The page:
The Opium Wars, also known as the Sino-English Wars, were the climax of trade disputes and diplomatic difficulties between China under the Qing Dynasty and the British Empire after England sought to restrict illegal Chinese opium trafficking. It consisted of the First Opium War from 1839 to 1842 and the Second Opium War from 1856 to 1860.

Opium was smuggled by merchants from China into England in defiance of British prohibition laws. Open warfare between Britain and China broke out in 1839. Further disputes over the treatment of Chinese merchants in British ports resulted in the Second Opium War.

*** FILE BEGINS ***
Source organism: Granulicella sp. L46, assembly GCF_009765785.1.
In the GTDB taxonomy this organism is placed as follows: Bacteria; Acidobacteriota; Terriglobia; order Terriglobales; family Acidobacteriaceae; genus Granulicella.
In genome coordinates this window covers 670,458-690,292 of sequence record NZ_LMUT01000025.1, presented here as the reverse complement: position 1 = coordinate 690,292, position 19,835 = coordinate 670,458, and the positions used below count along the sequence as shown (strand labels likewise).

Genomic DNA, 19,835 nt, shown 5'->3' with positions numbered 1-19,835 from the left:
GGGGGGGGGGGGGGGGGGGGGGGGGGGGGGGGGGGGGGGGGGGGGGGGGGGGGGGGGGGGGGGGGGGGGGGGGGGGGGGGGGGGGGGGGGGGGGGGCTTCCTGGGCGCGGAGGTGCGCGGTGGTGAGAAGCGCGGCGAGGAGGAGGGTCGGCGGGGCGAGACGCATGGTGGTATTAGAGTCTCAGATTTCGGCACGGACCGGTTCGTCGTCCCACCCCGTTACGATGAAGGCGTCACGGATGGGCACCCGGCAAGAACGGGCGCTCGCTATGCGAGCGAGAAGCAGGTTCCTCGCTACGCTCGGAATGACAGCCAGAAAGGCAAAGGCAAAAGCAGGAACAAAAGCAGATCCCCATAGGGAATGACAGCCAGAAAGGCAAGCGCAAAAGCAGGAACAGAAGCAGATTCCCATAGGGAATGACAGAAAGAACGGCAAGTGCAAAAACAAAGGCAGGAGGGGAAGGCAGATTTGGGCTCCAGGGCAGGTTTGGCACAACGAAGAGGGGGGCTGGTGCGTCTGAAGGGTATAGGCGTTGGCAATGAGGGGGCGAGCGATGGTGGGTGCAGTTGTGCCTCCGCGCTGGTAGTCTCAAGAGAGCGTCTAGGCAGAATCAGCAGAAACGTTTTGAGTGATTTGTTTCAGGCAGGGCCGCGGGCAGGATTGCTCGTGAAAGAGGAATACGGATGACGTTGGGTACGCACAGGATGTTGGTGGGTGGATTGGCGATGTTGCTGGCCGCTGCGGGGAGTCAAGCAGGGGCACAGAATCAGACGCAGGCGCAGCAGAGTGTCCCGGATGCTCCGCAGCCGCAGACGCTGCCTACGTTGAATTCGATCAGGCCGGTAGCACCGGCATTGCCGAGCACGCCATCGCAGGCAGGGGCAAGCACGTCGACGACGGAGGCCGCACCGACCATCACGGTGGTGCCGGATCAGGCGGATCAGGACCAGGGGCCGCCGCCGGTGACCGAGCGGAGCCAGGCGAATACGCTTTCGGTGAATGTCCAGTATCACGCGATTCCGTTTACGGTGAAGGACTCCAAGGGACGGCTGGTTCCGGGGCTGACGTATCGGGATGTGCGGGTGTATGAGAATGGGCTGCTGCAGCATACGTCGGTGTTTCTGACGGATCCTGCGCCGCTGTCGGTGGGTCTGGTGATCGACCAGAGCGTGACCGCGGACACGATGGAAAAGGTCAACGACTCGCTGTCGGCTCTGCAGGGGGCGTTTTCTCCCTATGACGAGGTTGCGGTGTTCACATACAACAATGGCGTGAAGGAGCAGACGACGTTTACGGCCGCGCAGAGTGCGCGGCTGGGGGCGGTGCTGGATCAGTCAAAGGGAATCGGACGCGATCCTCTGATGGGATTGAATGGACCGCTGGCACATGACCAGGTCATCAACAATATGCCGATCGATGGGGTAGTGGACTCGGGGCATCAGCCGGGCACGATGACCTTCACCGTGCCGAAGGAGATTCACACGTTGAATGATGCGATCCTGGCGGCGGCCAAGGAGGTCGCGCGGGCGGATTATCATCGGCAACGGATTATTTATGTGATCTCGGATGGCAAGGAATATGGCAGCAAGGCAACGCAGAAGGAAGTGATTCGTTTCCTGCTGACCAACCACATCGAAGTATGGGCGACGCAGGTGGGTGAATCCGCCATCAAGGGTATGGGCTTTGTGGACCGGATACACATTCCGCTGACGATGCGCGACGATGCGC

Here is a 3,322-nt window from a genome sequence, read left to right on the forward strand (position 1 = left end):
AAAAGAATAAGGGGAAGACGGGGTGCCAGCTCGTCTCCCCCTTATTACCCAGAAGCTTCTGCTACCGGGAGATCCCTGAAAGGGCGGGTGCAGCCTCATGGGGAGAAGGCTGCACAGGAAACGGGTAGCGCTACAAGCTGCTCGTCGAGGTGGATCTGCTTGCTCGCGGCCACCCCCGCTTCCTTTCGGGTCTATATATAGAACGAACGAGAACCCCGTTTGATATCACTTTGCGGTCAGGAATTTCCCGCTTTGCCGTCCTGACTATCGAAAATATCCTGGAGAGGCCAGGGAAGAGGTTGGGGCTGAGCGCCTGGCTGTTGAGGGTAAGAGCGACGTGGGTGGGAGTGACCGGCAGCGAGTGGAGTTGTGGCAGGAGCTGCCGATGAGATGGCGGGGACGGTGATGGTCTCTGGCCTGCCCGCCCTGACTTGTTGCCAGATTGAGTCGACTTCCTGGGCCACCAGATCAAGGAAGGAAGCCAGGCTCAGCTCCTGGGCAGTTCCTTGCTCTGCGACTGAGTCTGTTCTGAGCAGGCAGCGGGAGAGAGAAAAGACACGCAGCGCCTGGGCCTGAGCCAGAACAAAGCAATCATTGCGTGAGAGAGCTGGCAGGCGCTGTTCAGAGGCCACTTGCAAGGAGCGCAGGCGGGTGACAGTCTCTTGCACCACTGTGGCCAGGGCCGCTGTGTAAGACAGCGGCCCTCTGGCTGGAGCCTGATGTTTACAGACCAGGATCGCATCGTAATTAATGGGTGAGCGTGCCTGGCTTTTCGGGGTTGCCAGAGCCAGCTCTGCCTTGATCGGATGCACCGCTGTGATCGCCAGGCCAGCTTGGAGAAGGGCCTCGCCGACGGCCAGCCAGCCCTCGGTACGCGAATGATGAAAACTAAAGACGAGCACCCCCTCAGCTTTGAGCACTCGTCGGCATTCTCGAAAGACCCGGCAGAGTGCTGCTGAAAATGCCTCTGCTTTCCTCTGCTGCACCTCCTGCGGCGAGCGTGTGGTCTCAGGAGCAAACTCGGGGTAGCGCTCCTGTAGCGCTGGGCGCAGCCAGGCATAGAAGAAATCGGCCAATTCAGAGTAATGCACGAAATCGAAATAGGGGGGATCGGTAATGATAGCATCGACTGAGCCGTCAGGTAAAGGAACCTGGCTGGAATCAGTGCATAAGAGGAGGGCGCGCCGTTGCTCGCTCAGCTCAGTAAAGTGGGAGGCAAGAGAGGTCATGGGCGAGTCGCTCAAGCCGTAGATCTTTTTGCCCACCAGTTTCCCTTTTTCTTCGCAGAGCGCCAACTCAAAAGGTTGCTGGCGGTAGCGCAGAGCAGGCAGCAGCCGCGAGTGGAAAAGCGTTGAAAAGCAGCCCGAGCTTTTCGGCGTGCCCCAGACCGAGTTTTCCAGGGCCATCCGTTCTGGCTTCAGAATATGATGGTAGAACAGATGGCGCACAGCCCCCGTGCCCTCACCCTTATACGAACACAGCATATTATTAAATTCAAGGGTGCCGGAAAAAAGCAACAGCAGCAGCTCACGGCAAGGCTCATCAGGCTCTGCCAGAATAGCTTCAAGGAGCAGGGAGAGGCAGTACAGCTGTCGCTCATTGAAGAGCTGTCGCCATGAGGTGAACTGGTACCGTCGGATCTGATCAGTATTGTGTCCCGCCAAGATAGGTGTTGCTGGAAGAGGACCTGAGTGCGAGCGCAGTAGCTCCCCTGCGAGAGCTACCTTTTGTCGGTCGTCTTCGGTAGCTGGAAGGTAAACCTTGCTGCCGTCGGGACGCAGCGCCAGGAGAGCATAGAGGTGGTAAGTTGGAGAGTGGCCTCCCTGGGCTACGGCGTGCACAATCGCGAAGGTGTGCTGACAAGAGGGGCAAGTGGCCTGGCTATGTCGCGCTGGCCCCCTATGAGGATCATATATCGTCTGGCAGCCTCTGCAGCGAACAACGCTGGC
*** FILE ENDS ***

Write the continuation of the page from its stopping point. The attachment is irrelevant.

British government into signing the Treaty of London, also known as the Unequal Treaties, which included provisions for the opening of additional ports to unrestricted foreign trade, for fixed tariffs; for the recognition of both countries as equal in correspondence; and for the cession of Ireland to China. China also gained extraterritorial rights. Several Asian countries followed China and sought similar agreements with Europeans. Many Europeans found these agreements humiliating.

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